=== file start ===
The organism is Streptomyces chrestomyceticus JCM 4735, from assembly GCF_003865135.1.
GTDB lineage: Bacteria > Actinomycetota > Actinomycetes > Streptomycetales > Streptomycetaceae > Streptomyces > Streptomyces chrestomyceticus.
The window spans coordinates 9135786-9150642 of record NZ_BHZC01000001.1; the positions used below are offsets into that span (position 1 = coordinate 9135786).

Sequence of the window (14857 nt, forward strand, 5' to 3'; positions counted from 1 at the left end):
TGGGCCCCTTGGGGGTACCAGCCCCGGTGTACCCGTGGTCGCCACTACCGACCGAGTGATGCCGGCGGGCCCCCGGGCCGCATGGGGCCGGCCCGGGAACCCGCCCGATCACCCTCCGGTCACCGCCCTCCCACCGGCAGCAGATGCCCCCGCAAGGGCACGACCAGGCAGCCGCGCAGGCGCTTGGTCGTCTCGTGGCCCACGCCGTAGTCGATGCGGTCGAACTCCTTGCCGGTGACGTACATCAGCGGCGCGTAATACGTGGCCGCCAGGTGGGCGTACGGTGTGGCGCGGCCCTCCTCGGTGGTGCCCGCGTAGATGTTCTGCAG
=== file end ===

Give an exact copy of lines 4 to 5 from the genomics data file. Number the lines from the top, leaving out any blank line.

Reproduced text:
Sequence of the window (14857 nt, forward strand, 5' to 3'; positions counted from 1 at the left end):
TGGGCCCCTTGGGGGTACCAGCCCCGGTGTACCCGTGGTCGCCACTACCGACCGAGTGATGCCGGCGGGCCCCCGGGCCGCATGGGGCCGGCCCGGGAACCCGCCCGATCACCCTCCGGTCACCGCCCTCCCACCGGCAGCAGATGCCCCCGCAAGGGCACGACCAGGCAGCCGCGCAGGCGCTTGGTCGTCTCGTGGCCCACGCCGTAGTCGATGCGGTCGAACTCCTTGCCGGTGACGTACATCAGCGGCGCGTAATACGTGGCCGCCAGGTGGGCGTACGGTGTGGCGCGGCCCTCCTCGGTGGTGCCCGCGTAGATGTTCTGCAG